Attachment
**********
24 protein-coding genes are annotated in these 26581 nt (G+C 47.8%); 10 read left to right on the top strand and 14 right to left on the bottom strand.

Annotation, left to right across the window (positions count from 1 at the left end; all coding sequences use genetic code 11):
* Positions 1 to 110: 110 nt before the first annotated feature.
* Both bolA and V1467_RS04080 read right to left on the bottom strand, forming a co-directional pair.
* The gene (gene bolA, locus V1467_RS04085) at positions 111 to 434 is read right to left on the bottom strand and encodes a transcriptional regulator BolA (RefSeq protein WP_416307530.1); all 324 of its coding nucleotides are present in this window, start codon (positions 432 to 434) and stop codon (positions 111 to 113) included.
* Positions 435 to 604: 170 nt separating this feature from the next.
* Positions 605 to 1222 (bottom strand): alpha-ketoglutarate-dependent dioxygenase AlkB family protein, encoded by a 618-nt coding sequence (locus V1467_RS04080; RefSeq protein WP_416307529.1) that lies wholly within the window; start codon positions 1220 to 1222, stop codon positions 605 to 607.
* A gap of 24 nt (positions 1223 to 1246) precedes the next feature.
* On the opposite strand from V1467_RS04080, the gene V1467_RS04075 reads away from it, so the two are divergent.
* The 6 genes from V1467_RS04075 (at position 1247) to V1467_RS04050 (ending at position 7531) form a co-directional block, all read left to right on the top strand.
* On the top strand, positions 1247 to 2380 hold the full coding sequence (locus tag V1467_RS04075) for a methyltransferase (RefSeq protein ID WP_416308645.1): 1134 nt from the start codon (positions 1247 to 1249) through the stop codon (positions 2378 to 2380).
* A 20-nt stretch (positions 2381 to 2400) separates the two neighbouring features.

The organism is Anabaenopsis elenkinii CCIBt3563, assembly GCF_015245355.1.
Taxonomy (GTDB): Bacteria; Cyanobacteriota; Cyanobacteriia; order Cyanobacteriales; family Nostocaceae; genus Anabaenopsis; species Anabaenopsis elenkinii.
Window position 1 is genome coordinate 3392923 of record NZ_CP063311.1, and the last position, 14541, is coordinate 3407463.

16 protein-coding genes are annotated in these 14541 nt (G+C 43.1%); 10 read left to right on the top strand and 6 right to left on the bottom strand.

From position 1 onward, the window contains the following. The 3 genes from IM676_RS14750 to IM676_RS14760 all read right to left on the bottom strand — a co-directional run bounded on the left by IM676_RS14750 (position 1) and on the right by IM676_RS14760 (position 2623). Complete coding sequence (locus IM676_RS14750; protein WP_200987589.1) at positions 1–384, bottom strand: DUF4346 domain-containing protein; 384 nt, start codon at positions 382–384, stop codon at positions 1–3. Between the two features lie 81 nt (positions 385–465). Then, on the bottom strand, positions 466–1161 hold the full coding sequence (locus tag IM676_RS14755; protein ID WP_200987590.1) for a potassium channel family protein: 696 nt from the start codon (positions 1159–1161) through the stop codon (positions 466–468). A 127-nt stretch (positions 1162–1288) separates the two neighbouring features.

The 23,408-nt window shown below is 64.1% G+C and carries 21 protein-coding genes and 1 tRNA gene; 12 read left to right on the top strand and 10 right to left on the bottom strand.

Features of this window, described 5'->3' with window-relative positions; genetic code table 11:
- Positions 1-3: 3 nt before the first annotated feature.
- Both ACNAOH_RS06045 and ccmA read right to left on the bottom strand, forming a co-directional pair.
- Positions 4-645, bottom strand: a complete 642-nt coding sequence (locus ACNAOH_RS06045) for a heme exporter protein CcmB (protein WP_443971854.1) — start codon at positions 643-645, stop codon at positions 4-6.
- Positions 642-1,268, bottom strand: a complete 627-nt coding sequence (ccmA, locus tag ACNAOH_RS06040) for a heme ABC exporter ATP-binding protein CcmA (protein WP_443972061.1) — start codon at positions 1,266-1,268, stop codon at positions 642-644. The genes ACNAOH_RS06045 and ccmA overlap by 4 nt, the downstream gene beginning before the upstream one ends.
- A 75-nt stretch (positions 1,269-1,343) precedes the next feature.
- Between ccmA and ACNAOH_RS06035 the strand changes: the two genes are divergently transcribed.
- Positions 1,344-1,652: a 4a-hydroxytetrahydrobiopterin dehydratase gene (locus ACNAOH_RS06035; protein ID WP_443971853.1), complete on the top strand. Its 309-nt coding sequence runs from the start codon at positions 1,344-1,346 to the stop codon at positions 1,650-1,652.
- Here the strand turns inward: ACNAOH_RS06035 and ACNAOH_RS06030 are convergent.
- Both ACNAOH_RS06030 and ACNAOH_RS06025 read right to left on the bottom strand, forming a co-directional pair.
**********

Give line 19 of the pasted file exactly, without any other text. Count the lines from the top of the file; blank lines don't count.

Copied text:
Features of this window, described 5'->3' with window-relative positions; genetic code table 11: